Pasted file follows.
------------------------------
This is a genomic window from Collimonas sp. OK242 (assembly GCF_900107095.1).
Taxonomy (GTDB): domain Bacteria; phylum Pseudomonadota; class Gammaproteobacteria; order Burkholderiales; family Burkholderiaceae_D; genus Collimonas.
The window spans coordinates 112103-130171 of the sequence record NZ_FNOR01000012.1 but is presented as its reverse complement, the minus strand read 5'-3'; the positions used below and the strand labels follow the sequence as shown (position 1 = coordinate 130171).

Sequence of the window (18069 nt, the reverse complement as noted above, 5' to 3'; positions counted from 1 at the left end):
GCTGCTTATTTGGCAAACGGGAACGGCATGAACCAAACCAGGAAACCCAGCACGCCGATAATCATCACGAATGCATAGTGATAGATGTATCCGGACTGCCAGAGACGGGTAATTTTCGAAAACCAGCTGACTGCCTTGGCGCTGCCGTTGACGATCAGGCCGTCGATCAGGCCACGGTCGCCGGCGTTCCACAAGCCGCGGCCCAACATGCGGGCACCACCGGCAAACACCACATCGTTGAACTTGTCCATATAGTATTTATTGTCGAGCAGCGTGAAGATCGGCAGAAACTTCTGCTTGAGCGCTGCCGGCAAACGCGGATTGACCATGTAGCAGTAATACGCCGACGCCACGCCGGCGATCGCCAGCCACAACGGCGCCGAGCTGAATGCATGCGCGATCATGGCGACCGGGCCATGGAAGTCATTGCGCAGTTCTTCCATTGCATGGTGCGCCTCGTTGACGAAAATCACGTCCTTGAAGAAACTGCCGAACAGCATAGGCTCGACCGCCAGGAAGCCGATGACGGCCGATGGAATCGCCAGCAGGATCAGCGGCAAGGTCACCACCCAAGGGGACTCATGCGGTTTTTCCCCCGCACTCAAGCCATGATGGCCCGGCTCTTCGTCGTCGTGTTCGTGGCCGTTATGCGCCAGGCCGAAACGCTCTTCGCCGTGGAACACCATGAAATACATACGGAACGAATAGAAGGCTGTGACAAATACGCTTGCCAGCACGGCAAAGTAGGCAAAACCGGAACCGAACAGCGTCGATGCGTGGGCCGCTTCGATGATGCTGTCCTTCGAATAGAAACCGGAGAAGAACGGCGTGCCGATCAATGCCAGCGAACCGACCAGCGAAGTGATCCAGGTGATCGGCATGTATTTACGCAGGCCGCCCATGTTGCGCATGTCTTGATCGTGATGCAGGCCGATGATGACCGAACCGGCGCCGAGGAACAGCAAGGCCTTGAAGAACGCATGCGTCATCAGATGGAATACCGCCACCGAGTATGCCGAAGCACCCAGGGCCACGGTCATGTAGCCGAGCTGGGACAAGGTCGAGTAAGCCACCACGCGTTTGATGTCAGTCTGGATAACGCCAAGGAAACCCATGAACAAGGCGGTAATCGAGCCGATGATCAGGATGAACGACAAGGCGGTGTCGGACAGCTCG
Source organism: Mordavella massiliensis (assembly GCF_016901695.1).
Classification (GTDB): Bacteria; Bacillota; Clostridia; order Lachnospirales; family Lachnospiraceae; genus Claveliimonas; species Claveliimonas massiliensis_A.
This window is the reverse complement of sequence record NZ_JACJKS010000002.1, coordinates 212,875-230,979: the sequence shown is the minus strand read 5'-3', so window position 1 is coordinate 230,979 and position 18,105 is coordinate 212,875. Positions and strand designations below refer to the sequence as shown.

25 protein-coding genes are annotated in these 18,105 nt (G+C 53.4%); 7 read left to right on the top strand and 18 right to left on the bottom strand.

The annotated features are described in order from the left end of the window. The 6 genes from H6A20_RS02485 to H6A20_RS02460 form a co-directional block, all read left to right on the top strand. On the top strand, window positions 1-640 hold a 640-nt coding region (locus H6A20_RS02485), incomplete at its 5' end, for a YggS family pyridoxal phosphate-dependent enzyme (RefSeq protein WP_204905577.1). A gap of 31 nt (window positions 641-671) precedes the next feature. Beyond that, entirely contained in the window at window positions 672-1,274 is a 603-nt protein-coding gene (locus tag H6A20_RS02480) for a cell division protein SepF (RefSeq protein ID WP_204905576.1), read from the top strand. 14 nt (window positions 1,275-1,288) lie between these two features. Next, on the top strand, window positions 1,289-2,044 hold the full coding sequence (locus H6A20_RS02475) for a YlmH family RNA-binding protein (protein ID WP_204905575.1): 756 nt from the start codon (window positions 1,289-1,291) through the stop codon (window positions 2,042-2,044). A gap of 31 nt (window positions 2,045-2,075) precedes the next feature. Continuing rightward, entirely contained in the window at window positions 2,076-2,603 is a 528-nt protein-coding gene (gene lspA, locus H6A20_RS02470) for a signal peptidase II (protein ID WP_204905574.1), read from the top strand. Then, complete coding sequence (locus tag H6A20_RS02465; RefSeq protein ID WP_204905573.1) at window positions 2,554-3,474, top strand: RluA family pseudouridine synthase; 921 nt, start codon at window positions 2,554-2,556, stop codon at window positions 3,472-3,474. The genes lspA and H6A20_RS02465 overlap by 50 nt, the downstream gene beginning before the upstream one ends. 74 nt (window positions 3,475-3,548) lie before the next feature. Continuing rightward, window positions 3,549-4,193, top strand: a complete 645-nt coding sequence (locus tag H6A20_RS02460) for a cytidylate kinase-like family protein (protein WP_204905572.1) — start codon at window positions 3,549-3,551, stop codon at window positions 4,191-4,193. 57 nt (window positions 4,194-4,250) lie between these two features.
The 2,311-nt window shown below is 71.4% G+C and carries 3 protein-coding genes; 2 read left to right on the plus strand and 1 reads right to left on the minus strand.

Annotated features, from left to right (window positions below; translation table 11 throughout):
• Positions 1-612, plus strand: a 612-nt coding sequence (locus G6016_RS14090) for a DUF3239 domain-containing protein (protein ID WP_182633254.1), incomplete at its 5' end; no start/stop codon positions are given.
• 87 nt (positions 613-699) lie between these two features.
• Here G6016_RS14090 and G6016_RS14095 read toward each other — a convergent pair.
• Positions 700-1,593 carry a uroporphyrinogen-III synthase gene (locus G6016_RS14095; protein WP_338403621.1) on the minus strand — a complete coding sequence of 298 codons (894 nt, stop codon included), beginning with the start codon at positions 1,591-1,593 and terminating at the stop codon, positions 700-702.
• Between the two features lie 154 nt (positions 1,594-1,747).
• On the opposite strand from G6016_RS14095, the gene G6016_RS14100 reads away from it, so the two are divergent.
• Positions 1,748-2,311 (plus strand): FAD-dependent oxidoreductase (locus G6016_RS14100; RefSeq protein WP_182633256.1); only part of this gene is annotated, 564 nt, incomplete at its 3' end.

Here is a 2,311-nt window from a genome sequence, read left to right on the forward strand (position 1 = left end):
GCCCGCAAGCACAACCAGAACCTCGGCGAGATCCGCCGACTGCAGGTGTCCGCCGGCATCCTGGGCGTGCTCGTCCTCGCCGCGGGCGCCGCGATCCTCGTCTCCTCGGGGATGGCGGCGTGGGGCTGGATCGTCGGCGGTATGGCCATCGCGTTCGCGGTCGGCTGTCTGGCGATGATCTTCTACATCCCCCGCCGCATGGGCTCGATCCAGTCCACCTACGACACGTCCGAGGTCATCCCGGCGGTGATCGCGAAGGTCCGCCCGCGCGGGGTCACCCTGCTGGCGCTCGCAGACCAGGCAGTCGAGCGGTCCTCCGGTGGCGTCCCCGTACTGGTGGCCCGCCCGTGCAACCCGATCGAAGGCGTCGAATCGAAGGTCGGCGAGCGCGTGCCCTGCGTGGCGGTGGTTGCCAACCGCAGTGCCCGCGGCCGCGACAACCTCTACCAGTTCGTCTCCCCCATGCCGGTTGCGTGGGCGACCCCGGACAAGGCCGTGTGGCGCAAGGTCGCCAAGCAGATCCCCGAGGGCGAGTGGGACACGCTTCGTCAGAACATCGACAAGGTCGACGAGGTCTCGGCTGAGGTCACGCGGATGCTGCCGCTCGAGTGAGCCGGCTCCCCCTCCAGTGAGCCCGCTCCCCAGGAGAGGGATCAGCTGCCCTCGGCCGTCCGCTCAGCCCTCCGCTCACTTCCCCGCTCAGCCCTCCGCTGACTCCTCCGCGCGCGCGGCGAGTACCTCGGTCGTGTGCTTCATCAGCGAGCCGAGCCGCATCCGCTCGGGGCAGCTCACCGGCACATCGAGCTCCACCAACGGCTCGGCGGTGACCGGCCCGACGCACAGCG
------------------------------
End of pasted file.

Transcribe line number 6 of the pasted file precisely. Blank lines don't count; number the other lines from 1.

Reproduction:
Source organism: Mordavella massiliensis (assembly GCF_016901695.1).